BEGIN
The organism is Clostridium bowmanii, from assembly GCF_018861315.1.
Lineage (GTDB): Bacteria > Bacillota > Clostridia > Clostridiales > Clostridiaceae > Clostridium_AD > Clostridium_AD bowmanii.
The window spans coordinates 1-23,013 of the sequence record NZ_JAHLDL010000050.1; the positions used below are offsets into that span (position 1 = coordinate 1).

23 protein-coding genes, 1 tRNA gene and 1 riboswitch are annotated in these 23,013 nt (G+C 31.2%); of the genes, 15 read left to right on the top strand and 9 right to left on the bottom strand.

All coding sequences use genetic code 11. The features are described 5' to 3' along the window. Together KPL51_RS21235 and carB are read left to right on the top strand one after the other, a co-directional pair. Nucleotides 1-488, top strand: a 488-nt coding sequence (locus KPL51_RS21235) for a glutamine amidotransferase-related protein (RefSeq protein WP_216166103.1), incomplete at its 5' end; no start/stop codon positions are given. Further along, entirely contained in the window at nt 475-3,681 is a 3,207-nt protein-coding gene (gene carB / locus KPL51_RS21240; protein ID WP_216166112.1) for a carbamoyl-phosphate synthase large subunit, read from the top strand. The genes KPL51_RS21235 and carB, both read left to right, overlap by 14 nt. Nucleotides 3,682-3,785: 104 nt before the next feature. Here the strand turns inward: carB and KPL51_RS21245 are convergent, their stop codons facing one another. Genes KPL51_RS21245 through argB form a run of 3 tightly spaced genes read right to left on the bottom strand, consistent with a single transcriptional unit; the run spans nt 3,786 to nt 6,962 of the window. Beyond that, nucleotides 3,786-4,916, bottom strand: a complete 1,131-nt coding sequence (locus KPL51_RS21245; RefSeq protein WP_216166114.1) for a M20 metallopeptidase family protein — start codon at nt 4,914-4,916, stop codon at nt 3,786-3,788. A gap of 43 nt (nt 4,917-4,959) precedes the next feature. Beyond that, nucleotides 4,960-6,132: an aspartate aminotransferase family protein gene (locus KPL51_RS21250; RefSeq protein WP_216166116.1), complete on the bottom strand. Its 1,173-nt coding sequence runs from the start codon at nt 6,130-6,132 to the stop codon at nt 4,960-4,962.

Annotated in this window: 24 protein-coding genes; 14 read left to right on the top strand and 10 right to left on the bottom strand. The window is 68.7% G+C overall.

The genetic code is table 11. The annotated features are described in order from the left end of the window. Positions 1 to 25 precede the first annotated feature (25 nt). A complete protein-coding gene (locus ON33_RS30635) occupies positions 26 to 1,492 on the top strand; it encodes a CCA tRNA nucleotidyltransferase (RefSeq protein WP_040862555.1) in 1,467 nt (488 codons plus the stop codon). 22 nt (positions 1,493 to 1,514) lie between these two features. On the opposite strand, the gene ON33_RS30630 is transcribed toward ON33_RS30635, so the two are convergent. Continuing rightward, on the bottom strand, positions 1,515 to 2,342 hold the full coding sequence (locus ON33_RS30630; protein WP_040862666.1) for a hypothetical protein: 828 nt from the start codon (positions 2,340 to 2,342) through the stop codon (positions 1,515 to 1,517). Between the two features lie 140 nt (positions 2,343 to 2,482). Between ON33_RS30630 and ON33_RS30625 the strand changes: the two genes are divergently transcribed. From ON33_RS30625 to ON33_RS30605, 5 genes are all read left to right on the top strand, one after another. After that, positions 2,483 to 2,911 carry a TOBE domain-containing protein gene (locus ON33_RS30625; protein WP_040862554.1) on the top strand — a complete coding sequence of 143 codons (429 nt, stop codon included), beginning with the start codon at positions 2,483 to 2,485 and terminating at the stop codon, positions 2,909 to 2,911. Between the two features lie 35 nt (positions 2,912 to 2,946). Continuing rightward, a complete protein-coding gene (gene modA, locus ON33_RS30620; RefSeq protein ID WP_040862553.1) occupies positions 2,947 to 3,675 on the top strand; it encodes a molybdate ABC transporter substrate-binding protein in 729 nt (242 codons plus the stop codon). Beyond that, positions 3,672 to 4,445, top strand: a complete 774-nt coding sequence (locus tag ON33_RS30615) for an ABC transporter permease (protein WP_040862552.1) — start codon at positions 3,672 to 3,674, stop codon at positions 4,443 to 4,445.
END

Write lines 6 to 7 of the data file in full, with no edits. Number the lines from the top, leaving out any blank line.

Annotated in this window: 24 protein-coding genes; 14 read left to right on the top strand and 10 right to left on the bottom strand. The window is 68.7% G+C overall.

The genetic code is table 11. The annotated features are described in order from the left end of the window. Positions 1 to 25 precede the first annotated feature (25 nt). A complete protein-coding gene (locus ON33_RS30635) occupies positions 26 to 1,492 on the top strand; it encodes a CCA tRNA nucleotidyltransferase (RefSeq protein WP_040862555.1) in 1,467 nt (488 codons plus the stop codon). 22 nt (positions 1,493 to 1,514) lie between these two features. On the opposite strand, the gene ON33_RS30630 is transcribed toward ON33_RS30635, so the two are convergent. Continuing rightward, on the bottom strand, positions 1,515 to 2,342 hold the full coding sequence (locus ON33_RS30630; protein WP_040862666.1) for a hypothetical protein: 828 nt from the start codon (positions 2,340 to 2,342) through the stop codon (positions 1,515 to 1,517). Between the two features lie 140 nt (positions 2,343 to 2,482). Between ON33_RS30630 and ON33_RS30625 the strand changes: the two genes are divergently transcribed. From ON33_RS30625 to ON33_RS30605, 5 genes are all read left to right on the top strand, one after another. After that, positions 2,483 to 2,911 carry a TOBE domain-containing protein gene (locus ON33_RS30625; protein WP_040862554.1) on the top strand — a complete coding sequence of 143 codons (429 nt, stop codon included), beginning with the start codon at positions 2,483 to 2,485 and terminating at the stop codon, positions 2,909 to 2,911. Between the two features lie 35 nt (positions 2,912 to 2,946). Continuing rightward, a complete protein-coding gene (gene modA, locus ON33_RS30620; RefSeq protein ID WP_040862553.1) occupies positions 2,947 to 3,675 on the top strand; it encodes a molybdate ABC transporter substrate-binding protein in 729 nt (242 codons plus the stop codon). Beyond that, positions 3,672 to 4,445, top strand: a complete 774-nt coding sequence (locus tag ON33_RS30615) for an ABC transporter permease (protein WP_040862552.1) — start codon at positions 3,672 to 3,674, stop codon at positions 4,443 to 4,445.